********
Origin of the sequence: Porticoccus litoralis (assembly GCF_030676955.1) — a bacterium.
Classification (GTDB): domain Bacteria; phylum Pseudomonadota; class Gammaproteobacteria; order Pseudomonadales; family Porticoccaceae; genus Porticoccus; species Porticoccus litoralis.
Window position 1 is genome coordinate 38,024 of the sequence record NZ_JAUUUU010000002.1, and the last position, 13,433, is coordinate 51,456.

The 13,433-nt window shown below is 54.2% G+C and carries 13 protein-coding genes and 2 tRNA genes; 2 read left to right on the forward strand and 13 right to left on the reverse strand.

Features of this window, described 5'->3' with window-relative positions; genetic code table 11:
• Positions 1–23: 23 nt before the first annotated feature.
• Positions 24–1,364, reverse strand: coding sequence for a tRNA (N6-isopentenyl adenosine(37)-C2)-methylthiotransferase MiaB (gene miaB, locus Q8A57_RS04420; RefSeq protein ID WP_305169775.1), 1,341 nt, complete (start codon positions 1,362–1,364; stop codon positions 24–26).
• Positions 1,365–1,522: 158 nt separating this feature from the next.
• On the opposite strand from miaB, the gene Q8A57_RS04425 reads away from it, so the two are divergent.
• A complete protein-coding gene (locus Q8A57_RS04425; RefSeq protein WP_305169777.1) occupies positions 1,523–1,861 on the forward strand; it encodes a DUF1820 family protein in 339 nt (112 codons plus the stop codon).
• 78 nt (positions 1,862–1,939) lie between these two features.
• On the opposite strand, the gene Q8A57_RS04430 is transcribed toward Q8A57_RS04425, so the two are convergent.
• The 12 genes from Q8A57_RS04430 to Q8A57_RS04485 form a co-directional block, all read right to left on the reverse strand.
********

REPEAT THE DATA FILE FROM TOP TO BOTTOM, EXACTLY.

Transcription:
Origin of the sequence: Porticoccus litoralis (assembly GCF_030676955.1) — a bacterium.
Classification (GTDB): domain Bacteria; phylum Pseudomonadota; class Gammaproteobacteria; order Pseudomonadales; family Porticoccaceae; genus Porticoccus; species Porticoccus litoralis.
Window position 1 is genome coordinate 38,024 of the sequence record NZ_JAUUUU010000002.1, and the last position, 13,433, is coordinate 51,456.

The 13,433-nt window shown below is 54.2% G+C and carries 13 protein-coding genes and 2 tRNA genes; 2 read left to right on the forward strand and 13 right to left on the reverse strand.

Features of this window, described 5'->3' with window-relative positions; genetic code table 11:
• Positions 1–23: 23 nt before the first annotated feature.
• Positions 24–1,364, reverse strand: coding sequence for a tRNA (N6-isopentenyl adenosine(37)-C2)-methylthiotransferase MiaB (gene miaB, locus Q8A57_RS04420; RefSeq protein ID WP_305169775.1), 1,341 nt, complete (start codon positions 1,362–1,364; stop codon positions 24–26).
• Positions 1,365–1,522: 158 nt separating this feature from the next.
• On the opposite strand from miaB, the gene Q8A57_RS04425 reads away from it, so the two are divergent.
• A complete protein-coding gene (locus Q8A57_RS04425; RefSeq protein WP_305169777.1) occupies positions 1,523–1,861 on the forward strand; it encodes a DUF1820 family protein in 339 nt (112 codons plus the stop codon).
• 78 nt (positions 1,862–1,939) lie between these two features.
• On the opposite strand, the gene Q8A57_RS04430 is transcribed toward Q8A57_RS04425, so the two are convergent.
• The 12 genes from Q8A57_RS04430 to Q8A57_RS04485 form a co-directional block, all read right to left on the reverse strand.